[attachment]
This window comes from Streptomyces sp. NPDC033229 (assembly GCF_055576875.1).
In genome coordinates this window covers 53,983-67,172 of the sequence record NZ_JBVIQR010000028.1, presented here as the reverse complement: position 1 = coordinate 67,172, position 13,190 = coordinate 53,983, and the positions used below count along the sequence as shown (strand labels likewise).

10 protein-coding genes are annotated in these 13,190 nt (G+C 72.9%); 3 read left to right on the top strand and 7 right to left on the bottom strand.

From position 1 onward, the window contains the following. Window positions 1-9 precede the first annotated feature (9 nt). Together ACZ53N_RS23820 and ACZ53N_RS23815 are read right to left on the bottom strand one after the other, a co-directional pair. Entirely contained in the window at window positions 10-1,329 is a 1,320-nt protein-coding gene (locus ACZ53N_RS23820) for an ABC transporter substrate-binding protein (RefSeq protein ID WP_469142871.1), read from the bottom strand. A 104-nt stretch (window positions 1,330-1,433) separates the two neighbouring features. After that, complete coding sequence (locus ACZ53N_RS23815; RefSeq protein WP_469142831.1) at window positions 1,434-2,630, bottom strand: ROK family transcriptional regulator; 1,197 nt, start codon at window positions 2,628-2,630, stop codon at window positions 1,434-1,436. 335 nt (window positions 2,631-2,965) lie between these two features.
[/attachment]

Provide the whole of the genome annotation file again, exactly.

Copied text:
This window comes from Streptomyces sp. NPDC033229 (assembly GCF_055576875.1).
In genome coordinates this window covers 53,983-67,172 of the sequence record NZ_JBVIQR010000028.1, presented here as the reverse complement: position 1 = coordinate 67,172, position 13,190 = coordinate 53,983, and the positions used below count along the sequence as shown (strand labels likewise).

10 protein-coding genes are annotated in these 13,190 nt (G+C 72.9%); 3 read left to right on the top strand and 7 right to left on the bottom strand.

From position 1 onward, the window contains the following. Window positions 1-9 precede the first annotated feature (9 nt). Together ACZ53N_RS23820 and ACZ53N_RS23815 are read right to left on the bottom strand one after the other, a co-directional pair. Entirely contained in the window at window positions 10-1,329 is a 1,320-nt protein-coding gene (locus ACZ53N_RS23820) for an ABC transporter substrate-binding protein (RefSeq protein ID WP_469142871.1), read from the bottom strand. A 104-nt stretch (window positions 1,330-1,433) separates the two neighbouring features. After that, complete coding sequence (locus ACZ53N_RS23815; RefSeq protein WP_469142831.1) at window positions 1,434-2,630, bottom strand: ROK family transcriptional regulator; 1,197 nt, start codon at window positions 2,628-2,630, stop codon at window positions 1,434-1,436. 335 nt (window positions 2,631-2,965) lie between these two features.